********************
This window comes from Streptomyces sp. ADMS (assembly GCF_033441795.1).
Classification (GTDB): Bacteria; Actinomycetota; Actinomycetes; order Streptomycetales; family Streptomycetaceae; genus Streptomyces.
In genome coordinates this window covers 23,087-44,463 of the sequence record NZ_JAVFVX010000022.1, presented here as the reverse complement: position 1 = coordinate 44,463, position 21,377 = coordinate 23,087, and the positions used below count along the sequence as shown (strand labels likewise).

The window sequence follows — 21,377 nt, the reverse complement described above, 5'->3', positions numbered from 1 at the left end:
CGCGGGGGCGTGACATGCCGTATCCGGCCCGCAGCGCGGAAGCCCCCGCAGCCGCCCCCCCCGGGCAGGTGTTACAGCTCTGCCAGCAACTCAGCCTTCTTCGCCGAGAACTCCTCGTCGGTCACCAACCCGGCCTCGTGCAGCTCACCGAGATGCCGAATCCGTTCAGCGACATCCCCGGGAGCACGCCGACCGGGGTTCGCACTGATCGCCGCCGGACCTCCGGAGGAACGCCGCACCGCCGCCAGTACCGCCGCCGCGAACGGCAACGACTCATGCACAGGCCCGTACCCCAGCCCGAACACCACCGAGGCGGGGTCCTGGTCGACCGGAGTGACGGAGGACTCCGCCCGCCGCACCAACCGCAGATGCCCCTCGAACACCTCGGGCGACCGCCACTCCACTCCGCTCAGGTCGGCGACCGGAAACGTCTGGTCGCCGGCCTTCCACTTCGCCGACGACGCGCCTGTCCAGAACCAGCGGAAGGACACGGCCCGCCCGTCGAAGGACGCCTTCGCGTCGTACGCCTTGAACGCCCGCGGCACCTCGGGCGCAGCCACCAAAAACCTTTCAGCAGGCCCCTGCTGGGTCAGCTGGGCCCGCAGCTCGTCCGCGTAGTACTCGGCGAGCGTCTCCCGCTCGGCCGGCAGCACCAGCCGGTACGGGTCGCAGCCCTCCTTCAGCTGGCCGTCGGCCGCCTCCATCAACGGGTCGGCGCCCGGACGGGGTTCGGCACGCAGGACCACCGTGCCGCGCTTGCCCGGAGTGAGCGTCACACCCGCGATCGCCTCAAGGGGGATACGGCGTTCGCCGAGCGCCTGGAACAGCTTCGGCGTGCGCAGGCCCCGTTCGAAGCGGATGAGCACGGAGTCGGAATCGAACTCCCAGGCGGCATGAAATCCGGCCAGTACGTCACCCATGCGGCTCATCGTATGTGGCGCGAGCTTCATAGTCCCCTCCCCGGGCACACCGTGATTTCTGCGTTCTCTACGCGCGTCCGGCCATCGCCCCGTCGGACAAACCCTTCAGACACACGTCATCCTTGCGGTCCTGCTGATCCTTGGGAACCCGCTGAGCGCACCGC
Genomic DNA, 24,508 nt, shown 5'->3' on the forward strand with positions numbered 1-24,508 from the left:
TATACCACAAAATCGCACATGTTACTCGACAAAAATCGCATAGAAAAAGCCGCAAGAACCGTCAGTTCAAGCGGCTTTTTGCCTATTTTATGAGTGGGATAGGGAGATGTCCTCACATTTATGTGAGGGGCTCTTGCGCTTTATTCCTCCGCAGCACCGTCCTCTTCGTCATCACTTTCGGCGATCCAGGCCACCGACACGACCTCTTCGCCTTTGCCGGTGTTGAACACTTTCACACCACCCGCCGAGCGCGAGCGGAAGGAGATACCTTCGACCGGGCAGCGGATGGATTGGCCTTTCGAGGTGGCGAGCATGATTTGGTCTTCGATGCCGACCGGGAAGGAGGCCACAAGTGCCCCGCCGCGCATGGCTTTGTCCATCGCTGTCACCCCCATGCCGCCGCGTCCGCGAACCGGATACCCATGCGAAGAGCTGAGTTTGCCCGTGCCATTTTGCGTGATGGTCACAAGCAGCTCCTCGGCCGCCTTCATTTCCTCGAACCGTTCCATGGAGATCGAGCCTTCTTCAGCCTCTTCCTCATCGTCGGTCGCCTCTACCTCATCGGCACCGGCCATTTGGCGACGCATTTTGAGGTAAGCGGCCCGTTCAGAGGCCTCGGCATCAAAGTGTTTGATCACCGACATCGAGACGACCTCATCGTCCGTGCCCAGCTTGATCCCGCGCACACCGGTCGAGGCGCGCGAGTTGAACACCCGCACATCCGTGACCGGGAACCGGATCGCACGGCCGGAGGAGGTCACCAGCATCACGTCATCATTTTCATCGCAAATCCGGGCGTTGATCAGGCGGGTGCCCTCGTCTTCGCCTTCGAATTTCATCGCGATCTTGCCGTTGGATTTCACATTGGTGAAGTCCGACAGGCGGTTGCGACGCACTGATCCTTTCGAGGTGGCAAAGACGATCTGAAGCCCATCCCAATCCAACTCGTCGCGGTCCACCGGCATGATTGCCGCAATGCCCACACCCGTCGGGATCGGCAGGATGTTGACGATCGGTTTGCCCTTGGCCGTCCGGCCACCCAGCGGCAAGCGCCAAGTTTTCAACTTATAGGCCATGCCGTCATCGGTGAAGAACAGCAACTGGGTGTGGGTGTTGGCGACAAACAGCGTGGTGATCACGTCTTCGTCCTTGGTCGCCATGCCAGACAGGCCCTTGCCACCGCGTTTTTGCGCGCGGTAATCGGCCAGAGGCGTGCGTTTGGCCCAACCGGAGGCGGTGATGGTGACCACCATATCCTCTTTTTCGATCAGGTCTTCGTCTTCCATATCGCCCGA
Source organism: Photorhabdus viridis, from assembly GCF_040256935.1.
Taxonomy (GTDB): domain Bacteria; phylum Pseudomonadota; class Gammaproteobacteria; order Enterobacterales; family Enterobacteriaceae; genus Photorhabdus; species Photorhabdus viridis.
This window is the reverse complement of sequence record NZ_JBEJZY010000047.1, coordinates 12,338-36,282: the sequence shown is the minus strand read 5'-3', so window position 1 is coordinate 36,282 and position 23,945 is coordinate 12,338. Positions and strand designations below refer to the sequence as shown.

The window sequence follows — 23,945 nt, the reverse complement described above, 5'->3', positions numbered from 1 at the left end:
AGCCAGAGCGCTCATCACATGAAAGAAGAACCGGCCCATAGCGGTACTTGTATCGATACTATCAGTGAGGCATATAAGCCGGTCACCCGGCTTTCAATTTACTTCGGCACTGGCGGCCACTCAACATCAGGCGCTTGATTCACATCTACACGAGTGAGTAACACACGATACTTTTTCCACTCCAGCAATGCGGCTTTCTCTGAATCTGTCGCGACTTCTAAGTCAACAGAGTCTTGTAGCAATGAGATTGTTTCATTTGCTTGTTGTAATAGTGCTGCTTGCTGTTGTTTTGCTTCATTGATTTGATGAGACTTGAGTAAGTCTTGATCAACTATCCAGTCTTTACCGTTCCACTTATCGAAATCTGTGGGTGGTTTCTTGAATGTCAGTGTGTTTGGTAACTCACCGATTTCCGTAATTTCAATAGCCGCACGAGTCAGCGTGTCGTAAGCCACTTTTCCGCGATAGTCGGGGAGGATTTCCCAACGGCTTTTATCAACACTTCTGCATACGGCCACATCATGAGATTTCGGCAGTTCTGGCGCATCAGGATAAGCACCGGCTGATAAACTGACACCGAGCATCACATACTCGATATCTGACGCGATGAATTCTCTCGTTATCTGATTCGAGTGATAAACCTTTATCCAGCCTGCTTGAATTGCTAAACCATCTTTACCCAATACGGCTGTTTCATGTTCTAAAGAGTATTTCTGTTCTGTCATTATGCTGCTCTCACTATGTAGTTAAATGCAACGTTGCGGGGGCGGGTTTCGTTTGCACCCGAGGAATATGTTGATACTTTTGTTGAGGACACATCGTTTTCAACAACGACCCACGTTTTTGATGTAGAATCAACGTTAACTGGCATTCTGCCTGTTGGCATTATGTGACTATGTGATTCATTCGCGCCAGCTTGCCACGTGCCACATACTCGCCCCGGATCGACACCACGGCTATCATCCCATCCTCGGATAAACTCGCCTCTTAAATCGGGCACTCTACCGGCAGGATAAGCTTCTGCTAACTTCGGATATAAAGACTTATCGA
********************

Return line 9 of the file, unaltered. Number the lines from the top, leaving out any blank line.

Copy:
Taxonomy (GTDB): domain Bacteria; phylum Pseudomonadota; class Gammaproteobacteria; order Enterobacterales; family Enterobacteriaceae; genus Photorhabdus; species Photorhabdus viridis.